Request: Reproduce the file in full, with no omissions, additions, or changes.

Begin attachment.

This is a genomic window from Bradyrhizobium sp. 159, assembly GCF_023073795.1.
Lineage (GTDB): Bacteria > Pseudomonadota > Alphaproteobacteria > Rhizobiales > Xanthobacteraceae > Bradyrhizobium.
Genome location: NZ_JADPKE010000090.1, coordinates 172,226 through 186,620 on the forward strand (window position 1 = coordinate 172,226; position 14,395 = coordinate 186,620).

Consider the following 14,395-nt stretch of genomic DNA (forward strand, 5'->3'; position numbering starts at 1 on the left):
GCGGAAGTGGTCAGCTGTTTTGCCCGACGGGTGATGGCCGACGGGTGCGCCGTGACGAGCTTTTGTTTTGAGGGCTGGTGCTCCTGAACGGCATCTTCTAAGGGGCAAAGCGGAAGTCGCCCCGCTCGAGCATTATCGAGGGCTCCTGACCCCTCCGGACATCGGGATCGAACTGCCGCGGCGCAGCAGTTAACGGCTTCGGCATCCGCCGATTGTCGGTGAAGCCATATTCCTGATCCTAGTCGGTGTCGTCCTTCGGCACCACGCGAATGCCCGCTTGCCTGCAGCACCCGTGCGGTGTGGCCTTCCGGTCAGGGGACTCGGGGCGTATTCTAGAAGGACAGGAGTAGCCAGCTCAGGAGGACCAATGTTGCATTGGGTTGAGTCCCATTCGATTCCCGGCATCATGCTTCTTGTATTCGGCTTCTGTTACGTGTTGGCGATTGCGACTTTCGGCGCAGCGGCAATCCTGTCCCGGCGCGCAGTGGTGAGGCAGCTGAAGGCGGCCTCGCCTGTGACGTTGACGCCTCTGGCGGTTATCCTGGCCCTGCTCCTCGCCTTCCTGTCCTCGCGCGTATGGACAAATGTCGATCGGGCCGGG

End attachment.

This is a genomic window from Bradyrhizobium sp. 159, assembly GCF_023073795.1.
Lineage (GTDB): Bacteria > Pseudomonadota > Alphaproteobacteria > Rhizobiales > Xanthobacteraceae > Bradyrhizobium.
Genome location: NZ_JADPKE010000090.1, coordinates 172,226 through 186,620 on the forward strand (window position 1 = coordinate 172,226; position 14,395 = coordinate 186,620).

Consider the following 14,395-nt stretch of genomic DNA (forward strand, 5'->3'; position numbering starts at 1 on the left):
GCGGAAGTGGTCAGCTGTTTTGCCCGACGGGTGATGGCCGACGGGTGCGCCGTGACGAGCTTTTGTTTTGAGGGCTGGTGCTCCTGAACGGCATCTTCTAAGGGGCAAAGCGGAAGTCGCCCCGCTCGAGCATTATCGAGGGCTCCTGACCCCTCCGGACATCGGGATCGAACTGCCGCGGCGCAGCAGTTAACGGCTTCGGCATCCGCCGATTGTCGGTGAAGCCATATTCCTGATCCTAGTCGGTGTCGTCCTTCGGCACCACGCGAATGCCCGCTTGCCTGCAGCACCCGTGCGGTGTGGCCTTCCGGTCAGGGGACTCGGGGCGTATTCTAGAAGGACAGGAGTAGCCAGCTCAGGAGGACCAATGTTGCATTGGGTTGAGTCCCATTCGATTCCCGGCATCATGCTTCTTGTATTCGGCTTCTGTTACGTGTTGGCGATTGCGACTTTCGGCGCAGCGGCAATCCTGTCCCGGCGCGCAGTGGTGAGGCAGCTGAAGGCGGCCTCGCCTGTGACGTTGACGCCTCTGGCGGTTATCCTGGCCCTGCTCCTCGCCTTCCTGTCCTCGCGCGTATGGACAAATGTCGATCGGGCCGGG